Football: FA probes problem of tactical bookings
Tuesday 05 March 1996
Aston Villa, and Ugo Ehiogu in particular, were last night sweating on the Association's reaction to the referee's report on Sunday's defeat at Liverpool. In the worst-case scenario, the England Under-21 defender could still miss the Coca-Cola Cup final through suspension.
Ehiogu assumed that the possibility of sitting out the Wembley date with Leeds on 24 March had disappeared with his caution for fouling Robbie Fowler. He believed the booking carried a four-point penalty, taking him through the 21-point threshold. That would have meant missing the visit of Middlesbrough on 19 March, but left him clear for the final.
However, Ehiogu learned yesterday that the referee, Keith Cooper, had cautioned him for "ungentlemanly conduct". It will be up to the FA's disciplinary commission to decide whether to impose a two or four-point penalty. If it is two, Ehiogu would be walking a disciplinary tightrope in the next two games.
Villa's Savo Milosevic was booked at Anfield and misses Middlesbrough rather than Wembley. Andy Townsend incurred a similar caution against Blackburn which left him free to face Leeds. Tommy Johnson is one point away from suspension.
The spate of cautions for players on the brink of a ban has prompted disquiet at the FA, which suspects some may be trying to guarantee their availability for certain games.
The FA's Steve Double said: "While we're against deliberate manipulation of the system, it is very hard to determine what is in a player's mind when he commits an offence. It's all a question of intent, and we would abhor any player who went out to seek a booking. But when an offence takes place, we can't ignore it."
The FA also reiterated its support for the domestic transfer system, despite the fact that fees for out-of-contract players who move between two countries were effectively abolished earlier in the day.
Uefa, the game's governing body in Europe, announced its acceptance of the ruling of the European Court of Justice in the wake of the Jean-Marc Bosman case, whereby the transfer system was no longer enforceable when players moved between the 15 European Union nations.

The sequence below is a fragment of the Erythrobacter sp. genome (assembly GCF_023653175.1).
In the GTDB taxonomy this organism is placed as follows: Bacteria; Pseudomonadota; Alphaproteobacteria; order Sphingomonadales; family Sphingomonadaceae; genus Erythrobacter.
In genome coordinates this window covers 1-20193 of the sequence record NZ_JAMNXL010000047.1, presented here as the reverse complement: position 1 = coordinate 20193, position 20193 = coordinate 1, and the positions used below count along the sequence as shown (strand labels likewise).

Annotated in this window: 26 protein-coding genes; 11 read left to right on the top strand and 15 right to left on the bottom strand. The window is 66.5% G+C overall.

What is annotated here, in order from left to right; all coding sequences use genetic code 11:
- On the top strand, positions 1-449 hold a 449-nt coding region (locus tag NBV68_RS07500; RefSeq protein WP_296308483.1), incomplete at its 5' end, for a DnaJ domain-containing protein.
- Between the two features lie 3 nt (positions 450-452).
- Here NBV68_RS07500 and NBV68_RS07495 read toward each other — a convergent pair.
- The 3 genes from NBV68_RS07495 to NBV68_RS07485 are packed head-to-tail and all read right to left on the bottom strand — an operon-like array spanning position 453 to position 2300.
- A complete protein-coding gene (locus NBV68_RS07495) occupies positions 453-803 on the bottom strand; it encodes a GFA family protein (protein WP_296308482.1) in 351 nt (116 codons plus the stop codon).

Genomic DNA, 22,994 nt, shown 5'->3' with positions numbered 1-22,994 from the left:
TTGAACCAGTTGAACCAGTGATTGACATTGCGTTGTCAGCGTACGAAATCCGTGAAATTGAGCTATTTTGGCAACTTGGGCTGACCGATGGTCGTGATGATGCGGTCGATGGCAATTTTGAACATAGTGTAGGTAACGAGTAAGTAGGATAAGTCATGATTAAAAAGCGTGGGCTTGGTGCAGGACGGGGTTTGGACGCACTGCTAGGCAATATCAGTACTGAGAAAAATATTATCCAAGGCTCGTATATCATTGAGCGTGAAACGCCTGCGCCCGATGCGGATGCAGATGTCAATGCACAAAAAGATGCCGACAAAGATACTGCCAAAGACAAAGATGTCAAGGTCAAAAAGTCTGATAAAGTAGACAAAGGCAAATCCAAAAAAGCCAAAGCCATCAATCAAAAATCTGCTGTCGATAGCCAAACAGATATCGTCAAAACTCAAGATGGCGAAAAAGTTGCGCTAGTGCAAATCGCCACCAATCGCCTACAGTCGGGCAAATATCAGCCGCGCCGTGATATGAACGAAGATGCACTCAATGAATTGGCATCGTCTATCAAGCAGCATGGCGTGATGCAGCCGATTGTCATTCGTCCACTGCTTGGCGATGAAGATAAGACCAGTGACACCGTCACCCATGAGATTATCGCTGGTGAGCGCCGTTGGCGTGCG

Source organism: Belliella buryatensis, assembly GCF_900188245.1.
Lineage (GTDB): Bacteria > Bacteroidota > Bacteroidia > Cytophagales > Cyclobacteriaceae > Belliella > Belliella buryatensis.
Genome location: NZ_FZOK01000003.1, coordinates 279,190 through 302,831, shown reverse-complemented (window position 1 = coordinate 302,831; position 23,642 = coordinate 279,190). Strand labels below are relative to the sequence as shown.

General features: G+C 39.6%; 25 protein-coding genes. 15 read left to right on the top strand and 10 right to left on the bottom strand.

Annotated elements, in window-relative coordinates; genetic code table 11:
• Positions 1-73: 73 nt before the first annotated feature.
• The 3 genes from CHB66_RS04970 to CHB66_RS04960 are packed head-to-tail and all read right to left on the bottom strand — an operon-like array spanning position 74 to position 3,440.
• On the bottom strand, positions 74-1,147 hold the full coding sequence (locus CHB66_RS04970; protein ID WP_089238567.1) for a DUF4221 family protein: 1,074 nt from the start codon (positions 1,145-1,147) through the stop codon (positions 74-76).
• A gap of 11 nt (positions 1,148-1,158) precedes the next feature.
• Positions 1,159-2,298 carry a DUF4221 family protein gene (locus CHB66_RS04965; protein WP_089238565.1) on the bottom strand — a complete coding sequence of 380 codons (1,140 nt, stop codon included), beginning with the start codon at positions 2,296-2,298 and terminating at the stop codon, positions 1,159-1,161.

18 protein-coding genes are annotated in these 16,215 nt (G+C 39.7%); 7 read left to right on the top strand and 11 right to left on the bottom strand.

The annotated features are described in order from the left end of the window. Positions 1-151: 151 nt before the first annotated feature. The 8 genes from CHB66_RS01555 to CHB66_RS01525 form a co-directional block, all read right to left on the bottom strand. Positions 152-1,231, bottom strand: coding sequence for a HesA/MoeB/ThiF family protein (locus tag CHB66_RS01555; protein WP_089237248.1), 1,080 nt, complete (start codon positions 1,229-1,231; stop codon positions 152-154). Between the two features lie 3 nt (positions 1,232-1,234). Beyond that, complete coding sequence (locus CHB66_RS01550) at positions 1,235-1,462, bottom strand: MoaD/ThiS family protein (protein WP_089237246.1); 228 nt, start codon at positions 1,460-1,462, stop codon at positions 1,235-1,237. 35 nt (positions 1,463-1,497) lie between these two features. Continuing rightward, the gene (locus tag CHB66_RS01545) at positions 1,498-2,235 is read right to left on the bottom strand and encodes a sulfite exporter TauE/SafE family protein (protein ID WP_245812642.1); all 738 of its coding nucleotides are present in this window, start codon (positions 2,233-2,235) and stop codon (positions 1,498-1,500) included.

The FA's Clare Tomlinson said: "At the moment no one's challenging our system. We hope it remains that way because it's an excellent one, without which many smaller clubs might not survive." Transfers between clubs in the four home nations are unaffected; EU law regards them as a single state.
The Bosman fall-out has not curtailed Barry Fry's wheeler-dealing. He paid pounds 350,000 to make the York striker Paul Barnes his 52nd signing as Birmingham manager, Gary Bull joining York as part of the deal.
West Bromwich Albion have agreed a pounds 400,000 fee with Bolton for Richard Sneekes. The Dutch midfielder will be Albion's costliest capture in 10 years if he chooses them ahead of Ipswich and Grimsby.
Sunderland have signed the Liverpool and former England striker Paul Stewart on a free transfer, barely four years after his pounds 2.3m switch from Spurs. John Jensen, a pounds 1.1m Arsenal buy during the same summer, is set to rejoin Brondby in Denmark, also on a "free".
Middlesbrough are expecting a large gate for tomorrow night's reserve game by giving Branco a run-out. The Brazilian international, whose first taste of English football was against Everton in the Premiership on Saturday, now lines up against Leicester City in the Pontins League Second Division match. Season ticket holders will have free admission.
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